There is really no such thing as "full coverage." No insurance company should advertise full coverage, because it’s impossible to buy a car insurance policy where you are fully covered against every exposure or peril.
Sometimes people say they’ve added full coverage to their car, or that their lienholder requires full coverage, when really they're just talking about having physical damage coverages of collision and comprehensive on their policy.
What most drivers and insurance agents refer to as full coverage is a car insurance policy that includes state-mandated car insurance coverages (this usually is bodily injury liability and property damage liability but also may include uninsured motorist and personal injury protection), along with physical damage coverages of collision and comprehensive.
Bodily injury liability covers other people’s bodily injuries and death for which you are responsible. Property damage liability covers you if your car damages someone else’s property. These coverages come with maximum limits that you choose at the inception of your policy.
Liability coverages don’t protect your car in any way, so that is why you purchase physical damage coverages.
Collision insurance covers damage to your automobile caused by a collision with another object or by upset. Comprehensive insurance covers damage to your vehicle for damages caused by things other than collision, such as vandalism, theft, or glass breakage.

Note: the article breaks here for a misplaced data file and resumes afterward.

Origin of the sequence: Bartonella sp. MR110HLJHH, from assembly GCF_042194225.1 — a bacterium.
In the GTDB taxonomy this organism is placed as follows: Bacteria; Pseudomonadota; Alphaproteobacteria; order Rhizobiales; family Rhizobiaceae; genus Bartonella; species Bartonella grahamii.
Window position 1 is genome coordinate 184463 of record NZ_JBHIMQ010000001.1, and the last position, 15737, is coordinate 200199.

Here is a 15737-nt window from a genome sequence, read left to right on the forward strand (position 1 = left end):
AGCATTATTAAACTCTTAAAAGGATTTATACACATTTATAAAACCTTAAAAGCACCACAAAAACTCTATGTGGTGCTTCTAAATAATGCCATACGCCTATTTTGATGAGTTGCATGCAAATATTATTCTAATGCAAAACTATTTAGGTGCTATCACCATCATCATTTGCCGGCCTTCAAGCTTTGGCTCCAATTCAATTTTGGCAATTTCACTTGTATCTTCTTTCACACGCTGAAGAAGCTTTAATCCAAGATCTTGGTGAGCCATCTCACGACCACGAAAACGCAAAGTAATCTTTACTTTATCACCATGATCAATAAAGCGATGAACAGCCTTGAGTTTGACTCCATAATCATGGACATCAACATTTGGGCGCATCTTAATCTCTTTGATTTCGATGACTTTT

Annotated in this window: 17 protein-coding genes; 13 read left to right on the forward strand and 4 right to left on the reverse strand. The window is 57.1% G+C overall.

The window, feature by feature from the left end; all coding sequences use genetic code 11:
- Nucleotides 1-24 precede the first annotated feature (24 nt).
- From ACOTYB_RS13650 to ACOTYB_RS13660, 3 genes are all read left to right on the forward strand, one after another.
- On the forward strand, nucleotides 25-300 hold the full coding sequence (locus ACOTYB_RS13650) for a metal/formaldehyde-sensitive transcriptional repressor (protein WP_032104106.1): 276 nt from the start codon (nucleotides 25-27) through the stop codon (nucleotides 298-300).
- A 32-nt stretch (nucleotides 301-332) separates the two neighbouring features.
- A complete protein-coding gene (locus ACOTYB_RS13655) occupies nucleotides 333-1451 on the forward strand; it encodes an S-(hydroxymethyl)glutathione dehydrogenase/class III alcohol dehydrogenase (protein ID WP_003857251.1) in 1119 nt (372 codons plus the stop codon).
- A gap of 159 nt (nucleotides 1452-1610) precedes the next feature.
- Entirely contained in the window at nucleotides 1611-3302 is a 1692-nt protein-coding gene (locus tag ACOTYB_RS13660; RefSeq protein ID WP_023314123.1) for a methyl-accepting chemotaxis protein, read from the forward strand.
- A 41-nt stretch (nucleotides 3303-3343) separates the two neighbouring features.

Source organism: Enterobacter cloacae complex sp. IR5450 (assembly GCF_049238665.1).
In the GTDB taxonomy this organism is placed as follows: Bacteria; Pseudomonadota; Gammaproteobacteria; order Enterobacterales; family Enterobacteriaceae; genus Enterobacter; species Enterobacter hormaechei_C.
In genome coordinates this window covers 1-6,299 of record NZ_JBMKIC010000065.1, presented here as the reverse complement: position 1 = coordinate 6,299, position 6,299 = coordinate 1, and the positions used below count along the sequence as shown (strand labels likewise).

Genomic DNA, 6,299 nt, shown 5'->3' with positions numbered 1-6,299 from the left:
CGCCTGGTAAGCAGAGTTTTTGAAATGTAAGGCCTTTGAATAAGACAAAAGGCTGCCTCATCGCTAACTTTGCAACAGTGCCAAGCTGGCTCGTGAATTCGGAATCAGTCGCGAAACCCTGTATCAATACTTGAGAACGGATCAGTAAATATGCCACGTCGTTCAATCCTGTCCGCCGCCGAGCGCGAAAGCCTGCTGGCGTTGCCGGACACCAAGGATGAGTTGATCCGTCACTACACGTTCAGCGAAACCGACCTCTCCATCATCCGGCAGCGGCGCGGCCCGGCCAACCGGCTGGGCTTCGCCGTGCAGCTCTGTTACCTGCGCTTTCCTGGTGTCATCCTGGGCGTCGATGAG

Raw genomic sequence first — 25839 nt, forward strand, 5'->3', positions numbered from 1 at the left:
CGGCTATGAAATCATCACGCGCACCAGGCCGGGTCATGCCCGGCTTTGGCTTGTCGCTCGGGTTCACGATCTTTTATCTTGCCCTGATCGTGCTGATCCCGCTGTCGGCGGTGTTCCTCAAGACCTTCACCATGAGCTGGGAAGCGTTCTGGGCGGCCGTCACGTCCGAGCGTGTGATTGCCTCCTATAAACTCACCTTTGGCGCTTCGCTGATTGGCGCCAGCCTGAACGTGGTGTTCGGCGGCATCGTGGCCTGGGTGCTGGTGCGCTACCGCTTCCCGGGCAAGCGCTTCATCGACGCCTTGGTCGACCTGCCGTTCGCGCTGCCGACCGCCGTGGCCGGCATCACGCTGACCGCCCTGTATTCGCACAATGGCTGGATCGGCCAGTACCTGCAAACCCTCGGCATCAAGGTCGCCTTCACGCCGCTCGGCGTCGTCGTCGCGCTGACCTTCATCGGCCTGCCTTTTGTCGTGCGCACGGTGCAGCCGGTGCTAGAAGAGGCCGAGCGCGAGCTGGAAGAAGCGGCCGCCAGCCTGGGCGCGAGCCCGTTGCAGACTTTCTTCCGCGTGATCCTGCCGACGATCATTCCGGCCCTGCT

Most lienholders require physical damage coverage if you are financing or leasing your vehicle. These coverages each come with a deductible, an amount due before your insurance benefits kick in.
Whatever car insurance coverages you have are subject to the guidelines and terms of your policy, especially with regards to the payment of claims. We personally try not to use the term full coverage because it can be misleading and make policyholders upset when they come across a situation that cannot be claimed or that they feel is only partially covered.
Learn more about the various types of coverages that you can get on your car insurance policy, including medical ones such as personal injury protection and medical payments, by reading through our car insurance definitions page.
If you want to see how much it will cost to add collision and comprehensive coverage to protect your vehicle, thenand comparison shop the price of your policy with and without these coverages.